Palliative care model meets goals of health care reform
All of the accountable care principles that are integrated into the Affordable Care Act (ACA) require a clinical approach to the sickest, most complex, and costliest patients, says Diane E. Meier, MD, FACP, director of the Center to Advance Palliative Care at the Mount Sinai School of Medicine in New York City, because they all begin to move the system away from the fee-for-service model.
"Health care groups, providers, hospitals and multiphysician practice groups will need to function in an environment that involves various forms of capitation, where payment is linked to quality and not quantity of care," she says.
Palliative care is one of very few interventions that has repeatedly been shown to save money by improving the quality of care, Meier says. "It doesn't save money by rationing care, but by helping to avoid preventable crises," she says.
For this reason, says Meier, the new delivery and payment models called for in health reform have the potential to "enormously increase" attention to access and capacity for palliative care in Medicaid. "It's not explicitly called for in the law, but I don't see how any of these models can survive without it," she says.
A missed opportunity
The ACA's failure to mandate that palliative care be included in accountable care organizations (ACOs) was a "missed opportunity," says R. Sean Morrison, MD, a professor of geriatrics and palliative medicine at Mount Sinai School of Medicine in New York City.
"Within ACOs, it's going to be the 5% to 10% of the seriously ill patients that will account for the majority of health care spending," he says.
Including palliative care teams within the ACOs would ensure that a vulnerable population would receive the best quality care, says Morrison, and would also ensure that ACOs would be sustainable moving forward. "One of the things that states should be cognizant of is to make sure that ACOs and Medicaid medical homes include palliative care," he says.
Morrison says the "last untouched frontier" where palliative care has not been developed is long-term care facilities such as assisted living and nursing homes. "Right now, many Medicaid regulations are designed to encourage a system where seriously ill patients from nursing homes are transferred back and forth to hospitals to receive unwanted and unnecessary interventions, then sent back to the nursing home," he says.
For this reason, says Morrison, palliative care needs to be developed for the dually eligible elderly and disabled population residing in nursing homes. "This is a generalizable model that really meets the goals of health care reform," says Morrison. "It improves quality and reduces costs at the same time."
Barriers still exist
Morrison notes that only 60% of U.S. hospitals have some sort of palliative care program currently. "We need to move to fully integrating this into the fabric of our health care institutions," he says. "If we can do that, we improve care for our most vulnerable and costly population. We also have more dollars to go around."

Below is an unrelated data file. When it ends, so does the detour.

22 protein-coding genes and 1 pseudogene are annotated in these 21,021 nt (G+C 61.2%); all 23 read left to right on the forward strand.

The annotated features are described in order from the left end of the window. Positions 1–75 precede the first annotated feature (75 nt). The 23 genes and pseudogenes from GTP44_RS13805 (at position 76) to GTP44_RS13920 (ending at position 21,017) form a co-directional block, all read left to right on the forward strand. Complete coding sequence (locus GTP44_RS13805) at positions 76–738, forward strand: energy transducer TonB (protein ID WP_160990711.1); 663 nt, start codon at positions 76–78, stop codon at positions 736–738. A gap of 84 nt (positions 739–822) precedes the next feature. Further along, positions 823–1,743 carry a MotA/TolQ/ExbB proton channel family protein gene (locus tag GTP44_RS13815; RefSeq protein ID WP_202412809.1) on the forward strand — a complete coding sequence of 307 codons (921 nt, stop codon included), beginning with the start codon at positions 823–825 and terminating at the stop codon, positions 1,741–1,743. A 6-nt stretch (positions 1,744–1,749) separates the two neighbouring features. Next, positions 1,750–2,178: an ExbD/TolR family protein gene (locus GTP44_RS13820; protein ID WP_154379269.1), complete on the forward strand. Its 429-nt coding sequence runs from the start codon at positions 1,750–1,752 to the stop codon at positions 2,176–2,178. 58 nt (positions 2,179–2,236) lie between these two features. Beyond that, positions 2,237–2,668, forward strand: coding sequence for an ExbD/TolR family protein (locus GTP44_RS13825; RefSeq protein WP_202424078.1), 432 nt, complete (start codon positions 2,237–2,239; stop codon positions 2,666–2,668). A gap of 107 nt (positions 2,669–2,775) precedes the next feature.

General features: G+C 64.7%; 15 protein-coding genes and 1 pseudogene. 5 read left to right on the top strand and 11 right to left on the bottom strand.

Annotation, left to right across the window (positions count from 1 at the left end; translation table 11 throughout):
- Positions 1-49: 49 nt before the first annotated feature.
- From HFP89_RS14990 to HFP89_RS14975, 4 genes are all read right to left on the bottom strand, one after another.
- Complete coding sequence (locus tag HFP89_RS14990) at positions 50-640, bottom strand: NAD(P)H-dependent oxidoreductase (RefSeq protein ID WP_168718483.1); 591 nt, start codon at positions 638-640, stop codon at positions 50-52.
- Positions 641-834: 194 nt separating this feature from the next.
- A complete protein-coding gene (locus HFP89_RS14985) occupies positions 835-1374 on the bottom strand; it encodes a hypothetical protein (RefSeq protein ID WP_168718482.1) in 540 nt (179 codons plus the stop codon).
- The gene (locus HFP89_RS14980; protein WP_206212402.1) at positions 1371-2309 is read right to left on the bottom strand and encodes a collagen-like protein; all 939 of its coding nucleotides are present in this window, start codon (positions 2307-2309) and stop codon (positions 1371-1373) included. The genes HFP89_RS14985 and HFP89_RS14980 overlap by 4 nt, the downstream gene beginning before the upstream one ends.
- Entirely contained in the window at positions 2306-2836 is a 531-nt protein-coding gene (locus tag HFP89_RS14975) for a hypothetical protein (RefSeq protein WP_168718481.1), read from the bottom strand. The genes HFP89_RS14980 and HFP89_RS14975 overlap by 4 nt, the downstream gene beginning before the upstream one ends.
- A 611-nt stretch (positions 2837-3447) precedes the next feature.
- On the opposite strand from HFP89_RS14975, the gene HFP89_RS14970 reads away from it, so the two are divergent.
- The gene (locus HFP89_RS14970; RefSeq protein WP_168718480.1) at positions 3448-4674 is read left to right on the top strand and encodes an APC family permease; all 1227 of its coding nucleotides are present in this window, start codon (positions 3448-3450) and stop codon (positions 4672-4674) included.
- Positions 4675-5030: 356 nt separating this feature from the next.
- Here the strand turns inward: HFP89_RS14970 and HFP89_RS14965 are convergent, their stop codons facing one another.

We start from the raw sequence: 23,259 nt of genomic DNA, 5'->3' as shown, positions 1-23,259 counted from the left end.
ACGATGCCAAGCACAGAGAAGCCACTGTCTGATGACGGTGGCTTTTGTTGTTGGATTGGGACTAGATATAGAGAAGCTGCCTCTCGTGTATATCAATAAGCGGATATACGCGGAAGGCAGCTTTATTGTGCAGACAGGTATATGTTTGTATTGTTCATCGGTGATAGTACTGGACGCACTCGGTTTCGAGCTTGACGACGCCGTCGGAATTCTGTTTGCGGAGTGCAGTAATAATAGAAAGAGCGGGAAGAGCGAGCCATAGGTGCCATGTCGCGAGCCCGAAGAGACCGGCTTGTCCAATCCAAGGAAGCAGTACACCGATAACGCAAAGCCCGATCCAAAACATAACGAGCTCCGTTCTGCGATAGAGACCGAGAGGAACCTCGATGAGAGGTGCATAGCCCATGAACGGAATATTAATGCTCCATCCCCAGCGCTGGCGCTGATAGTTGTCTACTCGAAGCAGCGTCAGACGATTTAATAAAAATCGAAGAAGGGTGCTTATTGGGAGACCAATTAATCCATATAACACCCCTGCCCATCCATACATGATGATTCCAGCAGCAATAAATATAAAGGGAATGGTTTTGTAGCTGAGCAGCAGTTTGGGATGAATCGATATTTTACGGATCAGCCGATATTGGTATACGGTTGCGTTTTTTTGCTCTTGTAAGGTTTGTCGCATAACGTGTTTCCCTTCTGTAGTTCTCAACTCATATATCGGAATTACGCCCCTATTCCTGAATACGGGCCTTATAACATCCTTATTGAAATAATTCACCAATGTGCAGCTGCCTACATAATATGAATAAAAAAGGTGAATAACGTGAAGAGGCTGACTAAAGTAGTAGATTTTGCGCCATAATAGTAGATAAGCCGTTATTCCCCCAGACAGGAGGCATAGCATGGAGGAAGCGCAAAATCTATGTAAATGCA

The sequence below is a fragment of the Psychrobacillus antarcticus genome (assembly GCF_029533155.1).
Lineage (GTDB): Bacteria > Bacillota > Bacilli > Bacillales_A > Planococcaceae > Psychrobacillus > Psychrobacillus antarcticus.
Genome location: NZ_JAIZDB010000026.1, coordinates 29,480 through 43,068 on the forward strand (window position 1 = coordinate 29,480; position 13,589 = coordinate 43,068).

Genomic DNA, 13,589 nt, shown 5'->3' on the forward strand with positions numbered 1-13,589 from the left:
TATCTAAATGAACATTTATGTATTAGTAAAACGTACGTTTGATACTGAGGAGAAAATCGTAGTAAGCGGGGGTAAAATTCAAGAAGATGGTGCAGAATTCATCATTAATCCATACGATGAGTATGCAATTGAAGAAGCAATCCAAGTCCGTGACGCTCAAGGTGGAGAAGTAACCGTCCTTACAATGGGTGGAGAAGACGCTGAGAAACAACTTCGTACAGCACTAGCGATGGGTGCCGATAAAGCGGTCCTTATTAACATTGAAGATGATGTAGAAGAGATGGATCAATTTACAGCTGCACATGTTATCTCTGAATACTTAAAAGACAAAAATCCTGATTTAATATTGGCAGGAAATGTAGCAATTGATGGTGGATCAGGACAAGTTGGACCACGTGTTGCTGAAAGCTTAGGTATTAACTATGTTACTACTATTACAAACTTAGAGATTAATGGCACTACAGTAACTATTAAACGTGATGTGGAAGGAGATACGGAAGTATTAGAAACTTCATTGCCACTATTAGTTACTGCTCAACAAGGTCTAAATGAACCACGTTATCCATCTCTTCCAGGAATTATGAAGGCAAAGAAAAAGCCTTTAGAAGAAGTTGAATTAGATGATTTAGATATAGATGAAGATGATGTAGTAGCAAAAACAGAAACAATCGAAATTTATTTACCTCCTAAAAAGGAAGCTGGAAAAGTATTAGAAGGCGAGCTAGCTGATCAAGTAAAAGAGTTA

One key barrier is reimbursement, says Morrison, as the physician and nurse practitioner are the only providers on the palliative care team who are currently reimbursed. "The other barrier is a workforce issue," he says. "It is a relatively new specialty. There need to be training opportunities for health care professionals to enter the field."
There is currently a cap on the number of graduate medical education trainees, he explains, and since palliative care is a new specialty, there are no new open training slots.
Some providers wrongly believe that palliative care is the same as end-of-life care, says Morrison, when in fact it's provided at the same time as disease-directed and curative treatments. Due to that misconception, he says, many patients are never referred.
"If I was a Medicaid director, I wouldn't want any of my beneficiaries being cared for in a hospital that doesn't have a palliative care program," says. Morrison. "State Medicaid directors can have a huge role in promoting education on palliative care for practitioners, as part of licensing requirements, for example."
Meier notes that Medicaid redesign laws were recently passed to require hospitals, home care agencies, assisted living facilities, and nursing homes to ensure access to palliative care in New York state, adding that almost all payers who participate in Medicaid also participate with other payers such as Medicare and commercial insurance.
"By saying , 'If you want to participate in Medicaid, you must assure access to this kind of care for patients,' it's the same thing as saying that every health care institution needs to do this," she says.
Meier adds that the budget crisis was a key motivator for the legislation. "Everybody knows we are in a cost crisis," she says. "That has a way of overcoming a lot of barriers that ordinarily would prevent this kind of law from passing."
1. Morrison RS, Dietrich J, Ladwig S, et al. Palliative care consultation teams cut hospital costs for Medicaid beneficiaries. Health Aff 2011;30:454-463.